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LSD Workbench #1: LSD Hickory Bench

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Blog entry by Red Rocks School of Fine Woodworking posted 06-12-2009 04:10 AM 1278 reads 0 times favorited 2 comments Add to Favorites Watch
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This workbench has had an interesting history.
LSD Workbench Full

The Hickory was donated by National Lumber Supply. This Hickory makes up the majority of the top. The trestle (base) is constructed in Ash. The height was set for shorter students, actually using a student in one of the fundamentals classes as a model for the bench height. The height is around 30” – so considerably shorter than our normal benches.

The bench trestle got it’s start as a demo for the Fall 09 workbench class. The joinery is standard mortise and tenon for bases. I made a choice at the time to have some natural edge being exposed on the left hand side. As the bench has progressed this may have been a mistake. Ash ended up being a great choice for the trestle as it is relatively inexpensive and is a nice strong wood for the joinery. The fifth leg on the left is where I encourage students to have a little fun. This particular fifth leg goes a little over the top.

The chevron inlay on the top is Wenge and Yellowheart. This itself has a history (at least the way I remember it) that is quite interesting. My Harley is Yellow and Black. Pat (shop manager) thought it would be funny, to glue up some Yellowheart and Wenge and make a pen. The pen idea grew into a large unusual turned column. Terry Bridwell turned the column and when I was trying to figure out a fifth leg for the trestle – it seemed a natural and challenging choice. The chevron inlay was my attempt to tie the top to the bottom from a visual sense.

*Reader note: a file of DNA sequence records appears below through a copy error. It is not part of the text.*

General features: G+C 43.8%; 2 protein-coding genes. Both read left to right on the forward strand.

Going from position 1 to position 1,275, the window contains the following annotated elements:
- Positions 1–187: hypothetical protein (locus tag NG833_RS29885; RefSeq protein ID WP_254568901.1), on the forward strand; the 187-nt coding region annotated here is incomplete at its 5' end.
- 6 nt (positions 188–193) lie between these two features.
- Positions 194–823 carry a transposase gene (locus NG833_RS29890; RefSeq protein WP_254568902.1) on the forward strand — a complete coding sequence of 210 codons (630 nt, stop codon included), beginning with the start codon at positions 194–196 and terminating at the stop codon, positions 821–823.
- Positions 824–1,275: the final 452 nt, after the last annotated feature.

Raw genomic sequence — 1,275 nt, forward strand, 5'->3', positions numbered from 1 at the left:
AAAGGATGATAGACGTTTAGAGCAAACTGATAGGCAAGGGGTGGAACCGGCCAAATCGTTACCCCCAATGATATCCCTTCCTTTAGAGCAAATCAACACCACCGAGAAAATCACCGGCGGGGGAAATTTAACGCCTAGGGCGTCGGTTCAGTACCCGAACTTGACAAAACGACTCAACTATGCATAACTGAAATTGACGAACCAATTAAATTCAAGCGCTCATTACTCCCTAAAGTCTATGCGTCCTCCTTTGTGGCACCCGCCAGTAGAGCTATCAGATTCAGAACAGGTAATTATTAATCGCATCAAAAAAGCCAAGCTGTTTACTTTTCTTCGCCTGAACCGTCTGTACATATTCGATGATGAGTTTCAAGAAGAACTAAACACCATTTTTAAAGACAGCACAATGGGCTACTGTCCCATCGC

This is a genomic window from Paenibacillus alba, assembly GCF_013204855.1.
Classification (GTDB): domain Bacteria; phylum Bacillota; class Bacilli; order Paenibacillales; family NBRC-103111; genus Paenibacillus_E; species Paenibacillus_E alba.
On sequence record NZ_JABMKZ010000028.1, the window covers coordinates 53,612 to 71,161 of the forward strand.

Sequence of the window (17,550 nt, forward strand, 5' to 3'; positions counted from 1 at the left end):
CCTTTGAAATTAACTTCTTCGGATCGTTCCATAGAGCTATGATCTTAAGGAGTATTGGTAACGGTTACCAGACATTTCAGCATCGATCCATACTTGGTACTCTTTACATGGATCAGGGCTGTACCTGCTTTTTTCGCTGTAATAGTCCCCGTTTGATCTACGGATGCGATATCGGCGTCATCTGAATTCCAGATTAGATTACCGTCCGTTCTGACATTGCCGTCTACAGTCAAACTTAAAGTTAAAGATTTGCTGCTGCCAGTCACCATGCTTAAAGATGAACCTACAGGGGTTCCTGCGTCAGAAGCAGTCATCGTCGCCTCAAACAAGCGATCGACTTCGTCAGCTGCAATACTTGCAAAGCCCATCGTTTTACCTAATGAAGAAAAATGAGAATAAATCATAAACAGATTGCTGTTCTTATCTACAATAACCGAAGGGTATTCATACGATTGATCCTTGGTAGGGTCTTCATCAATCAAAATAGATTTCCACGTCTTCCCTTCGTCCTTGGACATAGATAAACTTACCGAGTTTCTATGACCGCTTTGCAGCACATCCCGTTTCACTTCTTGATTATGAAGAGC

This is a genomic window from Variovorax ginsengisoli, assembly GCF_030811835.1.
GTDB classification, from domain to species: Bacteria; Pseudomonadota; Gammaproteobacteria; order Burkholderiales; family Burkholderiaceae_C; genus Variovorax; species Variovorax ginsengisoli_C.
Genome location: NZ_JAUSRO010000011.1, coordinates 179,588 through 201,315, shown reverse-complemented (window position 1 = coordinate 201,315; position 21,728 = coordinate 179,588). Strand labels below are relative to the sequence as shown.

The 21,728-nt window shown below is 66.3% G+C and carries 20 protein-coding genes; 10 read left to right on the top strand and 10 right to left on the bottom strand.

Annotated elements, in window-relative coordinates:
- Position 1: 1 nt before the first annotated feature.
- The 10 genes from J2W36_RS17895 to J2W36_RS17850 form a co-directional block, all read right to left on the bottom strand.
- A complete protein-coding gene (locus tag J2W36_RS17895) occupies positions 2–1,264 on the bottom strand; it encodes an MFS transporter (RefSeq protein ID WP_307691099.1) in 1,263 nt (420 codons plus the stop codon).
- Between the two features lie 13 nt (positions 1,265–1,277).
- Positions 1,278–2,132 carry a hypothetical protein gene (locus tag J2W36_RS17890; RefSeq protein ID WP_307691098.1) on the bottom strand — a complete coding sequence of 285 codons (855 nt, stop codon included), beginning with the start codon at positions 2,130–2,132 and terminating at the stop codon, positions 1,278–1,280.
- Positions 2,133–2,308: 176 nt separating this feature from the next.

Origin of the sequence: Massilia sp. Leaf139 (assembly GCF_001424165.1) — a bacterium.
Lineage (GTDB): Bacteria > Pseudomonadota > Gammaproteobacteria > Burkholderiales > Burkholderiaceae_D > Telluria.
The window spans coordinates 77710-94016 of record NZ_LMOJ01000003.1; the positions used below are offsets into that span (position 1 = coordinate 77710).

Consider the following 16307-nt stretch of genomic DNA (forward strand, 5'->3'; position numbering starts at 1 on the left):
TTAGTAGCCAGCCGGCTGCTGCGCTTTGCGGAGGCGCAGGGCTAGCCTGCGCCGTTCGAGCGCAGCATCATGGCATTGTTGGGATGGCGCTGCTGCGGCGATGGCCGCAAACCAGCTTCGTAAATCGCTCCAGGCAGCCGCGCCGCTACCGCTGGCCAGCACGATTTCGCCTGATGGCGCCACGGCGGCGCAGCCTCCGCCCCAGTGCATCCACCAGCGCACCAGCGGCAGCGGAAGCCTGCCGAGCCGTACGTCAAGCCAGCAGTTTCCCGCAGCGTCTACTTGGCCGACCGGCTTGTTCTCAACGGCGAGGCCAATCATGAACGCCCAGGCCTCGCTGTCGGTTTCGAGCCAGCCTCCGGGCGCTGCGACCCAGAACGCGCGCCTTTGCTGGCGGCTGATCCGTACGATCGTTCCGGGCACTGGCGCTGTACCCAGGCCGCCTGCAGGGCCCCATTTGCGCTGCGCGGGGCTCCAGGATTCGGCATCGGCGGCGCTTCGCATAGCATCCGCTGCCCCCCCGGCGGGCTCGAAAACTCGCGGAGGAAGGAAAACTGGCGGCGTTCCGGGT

I admit I got carried away for the infield by the shoulder vise – it just couldn’t be helped.

The “loose” Dovetail pins came from a opportunity when Mike was working on the very nice Ace of Purple Heart bench. The outside portion of the tool-tray had been cut too short, the loose dovetail pins allowed us to stretch the wood enough.

LSD_Bench_Closeup

The name came from the effect the combination has on your eyes. Looking at the chevron pattern and the infield can really make you feel dizzy. I should probably apologize now for the headaches it may cause in the future. – sorry

-- Rand Richards, Wood.Shop@mac.com, wood-shop.org



2 comments so far

View John Gray's profile

John Gray

2370 posts in 3352 days


#1 posted 06-12-2009 04:30 AM

FYI, your pictures are not showing up when I open this blog.

-- Only the Shadow knows....................

View a1Jim's profile

a1Jim

115206 posts in 3044 days


#2 posted 06-12-2009 05:33 AM

Cool far out totally awesome

-- http://artisticwoodstudio.com Custom furniture

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